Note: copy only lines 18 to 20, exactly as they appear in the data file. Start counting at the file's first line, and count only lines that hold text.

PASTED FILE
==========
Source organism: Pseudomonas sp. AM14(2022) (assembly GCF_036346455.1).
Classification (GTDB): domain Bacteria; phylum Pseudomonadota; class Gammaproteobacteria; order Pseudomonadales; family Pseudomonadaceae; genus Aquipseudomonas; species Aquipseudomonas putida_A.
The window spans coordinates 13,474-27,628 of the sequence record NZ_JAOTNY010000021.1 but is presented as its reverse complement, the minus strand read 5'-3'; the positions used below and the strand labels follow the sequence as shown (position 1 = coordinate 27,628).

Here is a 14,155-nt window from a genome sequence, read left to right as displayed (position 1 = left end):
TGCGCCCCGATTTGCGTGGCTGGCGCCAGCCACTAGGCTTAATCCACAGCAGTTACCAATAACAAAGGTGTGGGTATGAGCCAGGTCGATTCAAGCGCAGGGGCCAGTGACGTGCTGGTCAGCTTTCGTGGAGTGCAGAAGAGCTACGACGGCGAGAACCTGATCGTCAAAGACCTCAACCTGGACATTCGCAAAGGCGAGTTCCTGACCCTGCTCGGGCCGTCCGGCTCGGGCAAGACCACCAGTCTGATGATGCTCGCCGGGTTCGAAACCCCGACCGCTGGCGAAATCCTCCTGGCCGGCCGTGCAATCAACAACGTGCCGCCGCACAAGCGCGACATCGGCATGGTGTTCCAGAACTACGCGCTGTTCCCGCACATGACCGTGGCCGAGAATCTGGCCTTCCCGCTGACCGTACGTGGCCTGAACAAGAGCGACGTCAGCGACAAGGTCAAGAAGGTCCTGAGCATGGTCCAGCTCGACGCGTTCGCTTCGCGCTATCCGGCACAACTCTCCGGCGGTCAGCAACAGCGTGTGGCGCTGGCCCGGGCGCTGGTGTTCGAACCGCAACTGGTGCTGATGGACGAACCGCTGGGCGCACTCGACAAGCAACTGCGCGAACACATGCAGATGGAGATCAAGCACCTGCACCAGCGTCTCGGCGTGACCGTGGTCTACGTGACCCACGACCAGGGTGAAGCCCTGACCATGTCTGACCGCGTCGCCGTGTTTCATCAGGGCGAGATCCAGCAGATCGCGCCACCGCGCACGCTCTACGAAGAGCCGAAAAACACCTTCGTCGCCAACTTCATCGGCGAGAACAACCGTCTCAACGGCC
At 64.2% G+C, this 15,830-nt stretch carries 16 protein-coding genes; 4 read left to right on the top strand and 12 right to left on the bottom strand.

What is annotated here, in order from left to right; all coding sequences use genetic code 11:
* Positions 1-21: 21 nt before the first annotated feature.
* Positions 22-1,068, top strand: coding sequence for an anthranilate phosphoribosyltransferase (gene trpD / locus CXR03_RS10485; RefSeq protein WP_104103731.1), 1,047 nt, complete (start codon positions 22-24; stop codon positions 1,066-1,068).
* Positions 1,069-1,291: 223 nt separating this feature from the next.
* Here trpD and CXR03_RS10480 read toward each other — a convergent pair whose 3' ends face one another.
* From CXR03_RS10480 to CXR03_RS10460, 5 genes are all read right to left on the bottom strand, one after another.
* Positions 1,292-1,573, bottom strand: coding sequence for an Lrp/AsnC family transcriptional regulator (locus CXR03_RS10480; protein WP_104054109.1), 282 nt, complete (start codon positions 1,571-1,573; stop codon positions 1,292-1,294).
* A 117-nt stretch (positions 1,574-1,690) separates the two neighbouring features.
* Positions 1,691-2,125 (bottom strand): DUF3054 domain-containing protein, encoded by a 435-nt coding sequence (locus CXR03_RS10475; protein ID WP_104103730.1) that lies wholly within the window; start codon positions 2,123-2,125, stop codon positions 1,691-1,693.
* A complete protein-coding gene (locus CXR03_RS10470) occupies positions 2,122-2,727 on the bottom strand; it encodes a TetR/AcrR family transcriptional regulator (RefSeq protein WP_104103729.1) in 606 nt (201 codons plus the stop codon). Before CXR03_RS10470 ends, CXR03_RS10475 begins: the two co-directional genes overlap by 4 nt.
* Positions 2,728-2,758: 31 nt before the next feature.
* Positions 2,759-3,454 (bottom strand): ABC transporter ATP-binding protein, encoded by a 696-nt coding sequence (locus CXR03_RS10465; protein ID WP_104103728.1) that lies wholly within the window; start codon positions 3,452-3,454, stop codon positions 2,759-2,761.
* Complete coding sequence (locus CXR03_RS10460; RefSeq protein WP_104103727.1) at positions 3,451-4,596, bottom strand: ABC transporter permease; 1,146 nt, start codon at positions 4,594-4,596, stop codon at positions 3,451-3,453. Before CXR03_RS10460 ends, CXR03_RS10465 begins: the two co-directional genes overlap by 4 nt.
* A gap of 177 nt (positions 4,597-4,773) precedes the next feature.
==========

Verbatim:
* Positions 2,759-3,454 (bottom strand): ABC transporter ATP-binding protein, encoded by a 696-nt coding sequence (locus CXR03_RS10465; protein ID WP_104103728.1) that lies wholly within the window; start codon positions 3,452-3,454, stop codon positions 2,759-2,761.
* Complete coding sequence (locus CXR03_RS10460; RefSeq protein WP_104103727.1) at positions 3,451-4,596, bottom strand: ABC transporter permease; 1,146 nt, start codon at positions 4,594-4,596, stop codon at positions 3,451-3,453. Before CXR03_RS10460 ends, CXR03_RS10465 begins: the two co-directional genes overlap by 4 nt.
* A gap of 177 nt (positions 4,597-4,773) precedes the next feature.